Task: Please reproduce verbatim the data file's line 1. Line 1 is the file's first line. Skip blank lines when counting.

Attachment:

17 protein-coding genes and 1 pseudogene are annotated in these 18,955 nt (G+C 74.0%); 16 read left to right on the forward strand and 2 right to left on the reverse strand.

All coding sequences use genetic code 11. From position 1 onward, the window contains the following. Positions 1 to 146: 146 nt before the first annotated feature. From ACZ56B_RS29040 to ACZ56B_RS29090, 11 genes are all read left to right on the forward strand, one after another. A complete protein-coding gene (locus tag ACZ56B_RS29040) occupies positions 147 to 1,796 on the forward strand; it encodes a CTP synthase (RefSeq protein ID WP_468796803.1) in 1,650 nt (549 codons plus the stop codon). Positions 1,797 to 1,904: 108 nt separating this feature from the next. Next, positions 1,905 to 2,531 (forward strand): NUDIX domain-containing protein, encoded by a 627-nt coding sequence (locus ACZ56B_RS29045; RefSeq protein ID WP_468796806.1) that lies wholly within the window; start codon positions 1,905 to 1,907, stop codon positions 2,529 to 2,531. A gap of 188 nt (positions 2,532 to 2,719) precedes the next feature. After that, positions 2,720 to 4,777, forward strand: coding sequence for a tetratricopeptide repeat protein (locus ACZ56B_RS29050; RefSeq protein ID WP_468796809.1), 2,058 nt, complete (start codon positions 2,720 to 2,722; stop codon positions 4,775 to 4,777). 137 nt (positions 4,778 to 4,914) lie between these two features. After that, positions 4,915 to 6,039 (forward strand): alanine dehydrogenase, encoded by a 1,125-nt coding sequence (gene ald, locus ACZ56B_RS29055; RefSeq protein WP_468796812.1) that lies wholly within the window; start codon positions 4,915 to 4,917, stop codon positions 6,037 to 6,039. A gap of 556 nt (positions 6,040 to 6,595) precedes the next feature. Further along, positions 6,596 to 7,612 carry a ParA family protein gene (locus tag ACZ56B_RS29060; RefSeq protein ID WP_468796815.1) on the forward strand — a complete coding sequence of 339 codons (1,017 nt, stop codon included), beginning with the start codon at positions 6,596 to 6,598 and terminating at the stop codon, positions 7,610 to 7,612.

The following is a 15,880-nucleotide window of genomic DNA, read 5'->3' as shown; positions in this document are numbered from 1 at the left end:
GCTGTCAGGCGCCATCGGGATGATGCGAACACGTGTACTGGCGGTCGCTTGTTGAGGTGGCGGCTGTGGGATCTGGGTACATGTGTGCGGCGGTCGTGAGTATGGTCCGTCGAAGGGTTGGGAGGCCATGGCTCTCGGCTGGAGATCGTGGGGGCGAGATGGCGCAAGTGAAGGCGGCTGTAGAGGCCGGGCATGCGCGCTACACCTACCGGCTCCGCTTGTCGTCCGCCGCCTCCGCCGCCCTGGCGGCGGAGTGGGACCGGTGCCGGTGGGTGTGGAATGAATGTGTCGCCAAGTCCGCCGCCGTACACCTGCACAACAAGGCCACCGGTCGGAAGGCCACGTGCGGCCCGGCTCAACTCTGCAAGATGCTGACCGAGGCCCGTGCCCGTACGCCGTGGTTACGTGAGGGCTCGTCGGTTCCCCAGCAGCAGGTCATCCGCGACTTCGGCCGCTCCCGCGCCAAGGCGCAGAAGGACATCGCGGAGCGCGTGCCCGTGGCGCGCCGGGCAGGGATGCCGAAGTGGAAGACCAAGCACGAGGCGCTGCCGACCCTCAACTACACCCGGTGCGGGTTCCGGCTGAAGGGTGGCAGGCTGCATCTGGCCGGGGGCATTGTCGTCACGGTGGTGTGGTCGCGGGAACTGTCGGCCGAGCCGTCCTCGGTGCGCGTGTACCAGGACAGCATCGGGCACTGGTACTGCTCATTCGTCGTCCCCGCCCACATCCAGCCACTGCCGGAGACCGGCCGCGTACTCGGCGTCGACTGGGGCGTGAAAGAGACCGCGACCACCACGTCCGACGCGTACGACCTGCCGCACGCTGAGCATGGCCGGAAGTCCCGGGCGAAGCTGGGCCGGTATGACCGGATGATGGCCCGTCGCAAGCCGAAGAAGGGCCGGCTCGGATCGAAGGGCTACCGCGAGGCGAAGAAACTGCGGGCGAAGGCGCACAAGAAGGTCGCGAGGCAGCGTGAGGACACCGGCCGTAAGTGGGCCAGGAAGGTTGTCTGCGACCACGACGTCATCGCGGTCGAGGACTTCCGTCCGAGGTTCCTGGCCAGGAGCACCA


17 protein-coding genes and 1 pseudogene are annotated in these 18,955 nt (G+C 74.0%); 16 read left to right on the forward strand and 2 right to left on the reverse strand.